On a tight schedule we “flew” back to Kigali with our driver Jean Pierre. Anyone looking for a careful driver in Kigali should hire him! By a miracle we narrowly missed hitting a young man who was crossing the road without looking. None of us in the car understand how we did not hit him (traveling at 30 miles an hour). Later, we stopped for our driver to make a call and were mobbed by school children on the way home wanting to try out their English with us.

We arrived back at Solace to go immediately into an impromptu meeting with 20 Bible Society volunteers and workers. The other team members had been listening to how the BS was using Healing Wounds of Trauma material in Kigali and other sectors of the country. We listened to some of their trauma cases: cases of forced rape, genocide victims, and forced abortions after rape. Many reported that HWT is the best material they have had access to over the past 19 year. There was one who felt the same but wished to not start with the chapter about why we suffer as there is some in the country who are inclined to quiet people with such material. I did a short presentation about how to ground individuals who are actively distressed and dissociation. We concluded the evening with a late dinner with the BS volunteers. Another home run by Simeon at Solace!

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Filed under AACC, christian counseling, counseling skills, genocide, ptsd, Rwanda

DRC/Rwanda Trip: Day 9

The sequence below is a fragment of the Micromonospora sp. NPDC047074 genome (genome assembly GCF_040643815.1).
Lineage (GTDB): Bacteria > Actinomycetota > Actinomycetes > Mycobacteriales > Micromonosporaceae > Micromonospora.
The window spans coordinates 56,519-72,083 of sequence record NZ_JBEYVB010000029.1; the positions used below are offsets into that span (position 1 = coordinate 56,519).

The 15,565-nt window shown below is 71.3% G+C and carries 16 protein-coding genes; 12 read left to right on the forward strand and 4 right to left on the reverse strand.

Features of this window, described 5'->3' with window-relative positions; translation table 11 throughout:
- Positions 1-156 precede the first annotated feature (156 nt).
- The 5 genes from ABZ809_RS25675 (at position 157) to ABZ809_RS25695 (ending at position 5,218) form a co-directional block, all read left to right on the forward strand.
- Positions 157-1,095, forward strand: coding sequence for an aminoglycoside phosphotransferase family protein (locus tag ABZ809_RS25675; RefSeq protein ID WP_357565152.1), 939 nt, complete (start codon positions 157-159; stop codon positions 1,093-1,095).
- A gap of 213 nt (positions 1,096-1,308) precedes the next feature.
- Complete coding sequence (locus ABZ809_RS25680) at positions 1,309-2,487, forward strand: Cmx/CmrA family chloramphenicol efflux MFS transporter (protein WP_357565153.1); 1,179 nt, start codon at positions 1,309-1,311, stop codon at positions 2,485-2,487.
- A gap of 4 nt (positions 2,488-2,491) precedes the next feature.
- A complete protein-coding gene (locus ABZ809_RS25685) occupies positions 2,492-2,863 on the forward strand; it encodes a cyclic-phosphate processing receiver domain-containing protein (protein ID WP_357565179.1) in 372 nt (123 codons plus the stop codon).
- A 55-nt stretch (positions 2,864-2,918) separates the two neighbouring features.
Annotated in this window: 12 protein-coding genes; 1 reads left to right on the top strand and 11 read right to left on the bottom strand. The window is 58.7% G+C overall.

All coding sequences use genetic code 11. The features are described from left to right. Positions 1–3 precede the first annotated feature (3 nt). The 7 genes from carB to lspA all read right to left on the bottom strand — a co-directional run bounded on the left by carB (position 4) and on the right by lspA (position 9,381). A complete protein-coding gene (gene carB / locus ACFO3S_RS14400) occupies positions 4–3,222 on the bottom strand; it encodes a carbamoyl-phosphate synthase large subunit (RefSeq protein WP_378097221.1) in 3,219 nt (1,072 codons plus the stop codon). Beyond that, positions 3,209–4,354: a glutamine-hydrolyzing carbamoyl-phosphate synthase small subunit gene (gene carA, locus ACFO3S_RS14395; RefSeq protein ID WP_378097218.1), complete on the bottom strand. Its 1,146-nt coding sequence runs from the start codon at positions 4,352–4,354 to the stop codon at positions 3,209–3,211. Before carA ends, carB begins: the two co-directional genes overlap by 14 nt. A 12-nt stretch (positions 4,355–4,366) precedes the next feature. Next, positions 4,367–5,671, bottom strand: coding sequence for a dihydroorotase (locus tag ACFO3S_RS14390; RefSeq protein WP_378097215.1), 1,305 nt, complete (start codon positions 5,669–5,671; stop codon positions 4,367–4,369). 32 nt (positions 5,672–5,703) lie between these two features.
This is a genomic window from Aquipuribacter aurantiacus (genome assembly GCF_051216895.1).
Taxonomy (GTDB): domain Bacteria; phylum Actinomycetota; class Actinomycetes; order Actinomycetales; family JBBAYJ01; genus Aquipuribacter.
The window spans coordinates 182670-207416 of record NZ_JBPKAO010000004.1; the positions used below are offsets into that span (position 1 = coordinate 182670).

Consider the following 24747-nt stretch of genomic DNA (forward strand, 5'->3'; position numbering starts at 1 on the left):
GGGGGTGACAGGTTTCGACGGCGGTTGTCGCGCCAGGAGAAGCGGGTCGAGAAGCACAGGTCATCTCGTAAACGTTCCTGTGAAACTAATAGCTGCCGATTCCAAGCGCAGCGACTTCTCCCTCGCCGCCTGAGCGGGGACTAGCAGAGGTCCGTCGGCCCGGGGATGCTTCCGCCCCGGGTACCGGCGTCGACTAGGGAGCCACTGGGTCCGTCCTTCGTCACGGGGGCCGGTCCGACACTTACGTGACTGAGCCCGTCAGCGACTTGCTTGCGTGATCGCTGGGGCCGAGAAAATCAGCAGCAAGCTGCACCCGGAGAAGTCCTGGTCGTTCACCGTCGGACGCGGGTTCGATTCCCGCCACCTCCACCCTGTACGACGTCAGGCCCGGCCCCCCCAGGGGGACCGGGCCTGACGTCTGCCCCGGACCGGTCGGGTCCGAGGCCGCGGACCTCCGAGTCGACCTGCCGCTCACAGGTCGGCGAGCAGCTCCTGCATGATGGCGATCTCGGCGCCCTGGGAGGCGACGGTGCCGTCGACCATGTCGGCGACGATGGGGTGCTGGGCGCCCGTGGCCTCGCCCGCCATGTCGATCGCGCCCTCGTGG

October 19, 2011, Kigali, Rwanda

Finally! Our conference begins. 19 separate group represented here for a total of 42 caregivers. Baraka Unwingeneye (IJM and lay counselor trainer) opened the conference with small and large group discussions on the causes, symptoms, and definition of trauma. The participants were active in discussions. The energy is high! Baraka concluded her section by reminding us all that everyone can be traumatized, even the strong in body and faith. Diane then spoke for 50 minutes or so on the nature of traumatic memory and an overview of the first two phases of intervention. Her voice was a bit weak as she came down with a cold but she delivered it well just the same. Her outline provided a useful reminder of treatment necessity: talking…tears…time. She concluded with some discussion of how having healing relationships, a purpose, and faith all play significant roles in the recovery process.

We ended the morning with a handkerchief project where participants created a depiction of their grief/suffering and then shared it with others. We knew this was going to be powerful and that it would take time. However, we were somewhat surprised at just how powerful it was and how much the participants valued telling others (in dyads and groups) a portion of their trauma story. Several told us that even though they had been counseling others since the genocide in 1994, they had never told anyone their own trauma story.